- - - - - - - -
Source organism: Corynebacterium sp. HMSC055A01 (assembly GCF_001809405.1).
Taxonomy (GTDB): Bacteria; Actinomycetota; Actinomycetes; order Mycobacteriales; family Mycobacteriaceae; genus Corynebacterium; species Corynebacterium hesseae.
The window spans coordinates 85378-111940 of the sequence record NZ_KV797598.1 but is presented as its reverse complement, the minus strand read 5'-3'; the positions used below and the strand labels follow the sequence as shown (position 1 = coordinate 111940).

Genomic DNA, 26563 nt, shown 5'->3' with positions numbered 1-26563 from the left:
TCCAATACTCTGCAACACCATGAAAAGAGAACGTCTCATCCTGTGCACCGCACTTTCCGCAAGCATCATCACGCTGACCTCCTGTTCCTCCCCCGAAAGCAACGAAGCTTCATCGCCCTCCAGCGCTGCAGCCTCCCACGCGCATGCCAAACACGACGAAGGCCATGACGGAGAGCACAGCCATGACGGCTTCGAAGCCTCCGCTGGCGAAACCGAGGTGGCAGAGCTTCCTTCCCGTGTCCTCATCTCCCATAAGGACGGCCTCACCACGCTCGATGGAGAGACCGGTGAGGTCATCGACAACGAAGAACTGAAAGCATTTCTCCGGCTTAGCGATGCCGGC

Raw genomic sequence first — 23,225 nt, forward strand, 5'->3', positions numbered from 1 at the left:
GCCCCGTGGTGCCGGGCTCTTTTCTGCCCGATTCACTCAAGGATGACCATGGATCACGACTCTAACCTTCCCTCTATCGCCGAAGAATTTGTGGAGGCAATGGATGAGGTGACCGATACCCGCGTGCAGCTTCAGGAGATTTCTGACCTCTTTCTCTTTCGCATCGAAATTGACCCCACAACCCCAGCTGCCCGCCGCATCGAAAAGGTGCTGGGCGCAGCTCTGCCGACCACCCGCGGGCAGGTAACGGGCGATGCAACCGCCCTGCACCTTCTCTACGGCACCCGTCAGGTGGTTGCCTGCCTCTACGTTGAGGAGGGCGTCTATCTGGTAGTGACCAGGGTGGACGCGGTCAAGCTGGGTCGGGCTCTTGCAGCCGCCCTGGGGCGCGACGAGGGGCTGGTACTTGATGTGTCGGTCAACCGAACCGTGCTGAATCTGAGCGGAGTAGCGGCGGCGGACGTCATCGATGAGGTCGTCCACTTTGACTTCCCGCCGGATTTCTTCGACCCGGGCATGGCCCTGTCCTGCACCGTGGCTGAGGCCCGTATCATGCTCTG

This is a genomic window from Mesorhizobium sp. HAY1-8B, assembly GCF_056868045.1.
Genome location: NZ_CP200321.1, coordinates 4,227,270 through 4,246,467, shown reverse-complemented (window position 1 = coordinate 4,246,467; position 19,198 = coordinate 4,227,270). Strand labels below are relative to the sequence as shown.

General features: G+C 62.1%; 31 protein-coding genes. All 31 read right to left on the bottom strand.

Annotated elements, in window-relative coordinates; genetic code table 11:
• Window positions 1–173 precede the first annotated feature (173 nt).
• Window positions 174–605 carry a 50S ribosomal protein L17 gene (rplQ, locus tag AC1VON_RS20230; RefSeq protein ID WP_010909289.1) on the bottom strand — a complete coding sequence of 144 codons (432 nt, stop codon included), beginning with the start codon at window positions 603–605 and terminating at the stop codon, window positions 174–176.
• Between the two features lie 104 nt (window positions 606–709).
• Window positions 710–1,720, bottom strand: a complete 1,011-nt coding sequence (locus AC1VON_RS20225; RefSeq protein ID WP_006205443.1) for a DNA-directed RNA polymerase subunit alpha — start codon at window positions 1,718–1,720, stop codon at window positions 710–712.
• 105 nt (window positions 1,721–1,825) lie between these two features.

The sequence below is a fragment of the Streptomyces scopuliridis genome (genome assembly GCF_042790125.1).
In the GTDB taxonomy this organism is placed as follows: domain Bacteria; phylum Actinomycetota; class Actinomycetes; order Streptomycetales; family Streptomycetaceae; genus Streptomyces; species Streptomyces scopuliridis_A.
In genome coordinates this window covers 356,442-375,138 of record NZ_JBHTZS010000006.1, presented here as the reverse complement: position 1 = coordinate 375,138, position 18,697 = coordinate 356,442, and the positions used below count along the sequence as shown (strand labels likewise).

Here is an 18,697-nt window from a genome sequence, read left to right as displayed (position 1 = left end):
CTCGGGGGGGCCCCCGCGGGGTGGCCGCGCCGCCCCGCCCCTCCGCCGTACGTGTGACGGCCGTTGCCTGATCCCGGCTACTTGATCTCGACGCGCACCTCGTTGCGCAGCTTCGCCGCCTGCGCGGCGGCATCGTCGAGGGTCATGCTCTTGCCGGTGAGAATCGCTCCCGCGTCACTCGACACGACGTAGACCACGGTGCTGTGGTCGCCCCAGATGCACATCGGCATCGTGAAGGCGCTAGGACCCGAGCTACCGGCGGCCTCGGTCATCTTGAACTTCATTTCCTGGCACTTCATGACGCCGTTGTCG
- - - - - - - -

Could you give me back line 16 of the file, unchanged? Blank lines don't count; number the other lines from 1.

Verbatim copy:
• 105 nt (window positions 1,721–1,825) lie between these two features.